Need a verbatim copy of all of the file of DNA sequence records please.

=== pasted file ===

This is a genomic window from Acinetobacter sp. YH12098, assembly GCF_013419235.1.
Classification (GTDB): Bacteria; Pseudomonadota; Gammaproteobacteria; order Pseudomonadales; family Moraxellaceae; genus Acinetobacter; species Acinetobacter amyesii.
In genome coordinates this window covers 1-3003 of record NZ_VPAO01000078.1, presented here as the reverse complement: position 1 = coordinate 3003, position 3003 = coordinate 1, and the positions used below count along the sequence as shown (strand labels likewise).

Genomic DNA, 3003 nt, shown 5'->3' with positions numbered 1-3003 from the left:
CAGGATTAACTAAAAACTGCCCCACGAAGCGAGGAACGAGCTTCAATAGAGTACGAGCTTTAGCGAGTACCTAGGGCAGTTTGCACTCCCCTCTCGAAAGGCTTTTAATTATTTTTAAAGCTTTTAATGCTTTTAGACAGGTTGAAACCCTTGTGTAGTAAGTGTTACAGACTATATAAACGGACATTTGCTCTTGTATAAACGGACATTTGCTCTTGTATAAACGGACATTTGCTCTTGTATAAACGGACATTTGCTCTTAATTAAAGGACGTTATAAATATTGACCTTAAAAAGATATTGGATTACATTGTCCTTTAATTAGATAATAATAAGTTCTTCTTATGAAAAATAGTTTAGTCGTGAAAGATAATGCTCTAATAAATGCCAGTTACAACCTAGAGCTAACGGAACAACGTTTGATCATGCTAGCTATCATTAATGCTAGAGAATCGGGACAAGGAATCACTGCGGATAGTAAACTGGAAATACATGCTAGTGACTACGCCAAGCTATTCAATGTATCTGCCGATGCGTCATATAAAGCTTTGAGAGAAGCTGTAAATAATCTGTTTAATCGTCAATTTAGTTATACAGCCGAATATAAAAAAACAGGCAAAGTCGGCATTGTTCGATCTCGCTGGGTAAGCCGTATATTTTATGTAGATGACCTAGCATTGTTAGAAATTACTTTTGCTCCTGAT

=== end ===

This is a genomic window from Acinetobacter sp. YH12098, assembly GCF_013419235.1.
Classification (GTDB): Bacteria; Pseudomonadota; Gammaproteobacteria; order Pseudomonadales; family Moraxellaceae; genus Acinetobacter; species Acinetobacter amyesii.
In genome coordinates this window covers 1-3003 of record NZ_VPAO01000078.1, presented here as the reverse complement: position 1 = coordinate 3003, position 3003 = coordinate 1, and the positions used below count along the sequence as shown (strand labels likewise).

Genomic DNA, 3003 nt, shown 5'->3' with positions numbered 1-3003 from the left:
CAGGATTAACTAAAAACTGCCCCACGAAGCGAGGAACGAGCTTCAATAGAGTACGAGCTTTAGCGAGTACCTAGGGCAGTTTGCACTCCCCTCTCGAAAGGCTTTTAATTATTTTTAAAGCTTTTAATGCTTTTAGACAGGTTGAAACCCTTGTGTAGTAAGTGTTACAGACTATATAAACGGACATTTGCTCTTGTATAAACGGACATTTGCTCTTGTATAAACGGACATTTGCTCTTGTATAAACGGACATTTGCTCTTAATTAAAGGACGTTATAAATATTGACCTTAAAAAGATATTGGATTACATTGTCCTTTAATTAGATAATAATAAGTTCTTCTTATGAAAAATAGTTTAGTCGTGAAAGATAATGCTCTAATAAATGCCAGTTACAACCTAGAGCTAACGGAACAACGTTTGATCATGCTAGCTATCATTAATGCTAGAGAATCGGGACAAGGAATCACTGCGGATAGTAAACTGGAAATACATGCTAGTGACTACGCCAAGCTATTCAATGTATCTGCCGATGCGTCATATAAAGCTTTGAGAGAAGCTGTAAATAATCTGTTTAATCGTCAATTTAGTTATACAGCCGAATATAAAAAAACAGGCAAAGTCGGCATTGTTCGATCTCGCTGGGTAAGCCGTATATTTTATGTAGATGACCTAGCATTGTTAGAAATTACTTTTGCTCCTGAT